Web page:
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May 29, 1897


JAMA. 1897;XXVIII(22):1005-1007. doi:10.1001/jama.1897.02440220001001

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In these impatient days when science is aglow with the light of new discovery, the scientific mind naturally looks for sympathy and support from those following the same and kindred professions. The learned physician profoundly impressed by the wide vista which science has in so many ways opened to his view, can not but expect that the members of the other learned professions would concede his special knowledge and adopt general rules of action in conformity therewith, but to his utter disappointment he finds not only the legal profession but as well the Protestant clergy not only failing to see matters as he sees them but in many instances, arrayed in positive antagonism to his views, aims and wishes.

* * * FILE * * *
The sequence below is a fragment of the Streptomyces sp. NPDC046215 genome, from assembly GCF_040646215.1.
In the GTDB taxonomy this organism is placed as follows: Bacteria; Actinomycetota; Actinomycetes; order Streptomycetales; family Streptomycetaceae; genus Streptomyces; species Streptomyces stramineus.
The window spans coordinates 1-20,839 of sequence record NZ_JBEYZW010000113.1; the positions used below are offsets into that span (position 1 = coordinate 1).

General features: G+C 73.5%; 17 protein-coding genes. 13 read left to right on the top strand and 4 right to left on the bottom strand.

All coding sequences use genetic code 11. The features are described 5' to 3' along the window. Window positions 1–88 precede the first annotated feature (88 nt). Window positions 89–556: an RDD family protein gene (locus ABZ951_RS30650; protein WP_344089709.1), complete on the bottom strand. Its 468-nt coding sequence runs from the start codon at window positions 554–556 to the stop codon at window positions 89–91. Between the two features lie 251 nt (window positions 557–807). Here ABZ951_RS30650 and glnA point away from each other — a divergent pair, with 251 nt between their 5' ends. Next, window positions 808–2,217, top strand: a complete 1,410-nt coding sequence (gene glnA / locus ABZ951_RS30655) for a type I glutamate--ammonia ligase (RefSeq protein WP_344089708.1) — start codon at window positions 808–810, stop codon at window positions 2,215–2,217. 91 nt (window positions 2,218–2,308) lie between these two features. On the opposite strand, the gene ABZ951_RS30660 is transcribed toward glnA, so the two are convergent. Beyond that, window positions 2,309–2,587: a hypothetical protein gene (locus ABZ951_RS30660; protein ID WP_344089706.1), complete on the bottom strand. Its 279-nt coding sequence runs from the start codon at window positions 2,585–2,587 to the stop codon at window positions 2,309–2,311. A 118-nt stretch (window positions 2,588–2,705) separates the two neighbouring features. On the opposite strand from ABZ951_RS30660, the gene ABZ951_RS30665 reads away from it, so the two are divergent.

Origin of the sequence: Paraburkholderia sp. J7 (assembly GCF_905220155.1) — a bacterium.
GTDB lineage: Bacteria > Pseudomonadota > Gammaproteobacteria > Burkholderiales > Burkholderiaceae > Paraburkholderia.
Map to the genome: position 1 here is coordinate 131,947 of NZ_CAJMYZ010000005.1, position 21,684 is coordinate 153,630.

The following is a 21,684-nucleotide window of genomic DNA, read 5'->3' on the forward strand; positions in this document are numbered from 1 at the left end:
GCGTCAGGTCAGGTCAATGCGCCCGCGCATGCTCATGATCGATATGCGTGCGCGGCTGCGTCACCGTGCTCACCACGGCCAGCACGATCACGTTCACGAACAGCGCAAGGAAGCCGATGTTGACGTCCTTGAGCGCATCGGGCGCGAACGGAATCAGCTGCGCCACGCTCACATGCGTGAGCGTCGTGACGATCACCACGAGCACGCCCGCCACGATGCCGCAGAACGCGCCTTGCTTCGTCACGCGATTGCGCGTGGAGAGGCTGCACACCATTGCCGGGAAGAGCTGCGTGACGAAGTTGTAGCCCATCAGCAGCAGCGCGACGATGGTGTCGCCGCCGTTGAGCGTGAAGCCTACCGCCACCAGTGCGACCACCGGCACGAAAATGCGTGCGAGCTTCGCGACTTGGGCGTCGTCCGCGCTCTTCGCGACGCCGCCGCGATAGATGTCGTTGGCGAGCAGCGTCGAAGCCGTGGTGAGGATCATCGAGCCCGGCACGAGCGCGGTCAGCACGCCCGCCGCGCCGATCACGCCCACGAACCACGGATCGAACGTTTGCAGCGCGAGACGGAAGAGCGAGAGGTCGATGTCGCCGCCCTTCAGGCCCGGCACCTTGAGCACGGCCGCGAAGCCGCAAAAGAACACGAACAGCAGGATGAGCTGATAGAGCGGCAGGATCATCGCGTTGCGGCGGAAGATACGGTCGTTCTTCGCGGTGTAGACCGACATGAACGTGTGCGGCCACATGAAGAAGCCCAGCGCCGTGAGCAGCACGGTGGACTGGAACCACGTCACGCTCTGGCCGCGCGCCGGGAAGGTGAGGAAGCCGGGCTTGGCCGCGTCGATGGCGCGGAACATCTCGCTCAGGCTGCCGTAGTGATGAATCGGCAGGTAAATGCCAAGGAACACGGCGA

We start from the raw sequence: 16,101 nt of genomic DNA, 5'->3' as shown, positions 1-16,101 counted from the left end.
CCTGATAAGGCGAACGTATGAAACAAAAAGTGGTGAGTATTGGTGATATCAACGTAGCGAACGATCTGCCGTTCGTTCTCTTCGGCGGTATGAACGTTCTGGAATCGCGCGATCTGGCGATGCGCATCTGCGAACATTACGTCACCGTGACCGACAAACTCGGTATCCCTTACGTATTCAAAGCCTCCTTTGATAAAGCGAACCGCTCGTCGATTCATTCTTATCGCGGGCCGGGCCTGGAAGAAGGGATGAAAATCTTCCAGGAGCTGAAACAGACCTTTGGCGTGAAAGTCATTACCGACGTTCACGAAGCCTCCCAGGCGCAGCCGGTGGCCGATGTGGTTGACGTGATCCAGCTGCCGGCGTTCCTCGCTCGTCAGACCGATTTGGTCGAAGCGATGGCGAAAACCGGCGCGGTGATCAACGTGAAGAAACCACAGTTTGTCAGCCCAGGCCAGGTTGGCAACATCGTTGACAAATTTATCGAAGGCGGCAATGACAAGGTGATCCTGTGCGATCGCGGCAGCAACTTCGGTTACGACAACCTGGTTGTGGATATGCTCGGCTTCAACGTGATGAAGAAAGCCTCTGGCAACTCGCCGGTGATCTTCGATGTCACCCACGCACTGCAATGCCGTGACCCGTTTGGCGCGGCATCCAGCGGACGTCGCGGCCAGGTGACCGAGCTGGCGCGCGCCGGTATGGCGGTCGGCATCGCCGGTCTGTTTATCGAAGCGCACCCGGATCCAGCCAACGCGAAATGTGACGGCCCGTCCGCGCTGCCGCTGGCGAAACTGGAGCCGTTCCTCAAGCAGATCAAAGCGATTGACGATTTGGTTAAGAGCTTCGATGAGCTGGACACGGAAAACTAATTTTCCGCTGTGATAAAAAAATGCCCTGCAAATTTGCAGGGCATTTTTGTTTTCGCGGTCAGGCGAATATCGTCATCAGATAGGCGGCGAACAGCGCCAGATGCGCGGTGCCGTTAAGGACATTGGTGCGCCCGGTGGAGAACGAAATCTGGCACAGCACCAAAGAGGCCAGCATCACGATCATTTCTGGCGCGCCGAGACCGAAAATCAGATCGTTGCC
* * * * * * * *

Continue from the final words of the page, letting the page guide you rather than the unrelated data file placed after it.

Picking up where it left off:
It is probable that the profession of medicine to fully receive that necessary sympathy and support must insist that the rudiments of medicine shall form a part of academical education, for

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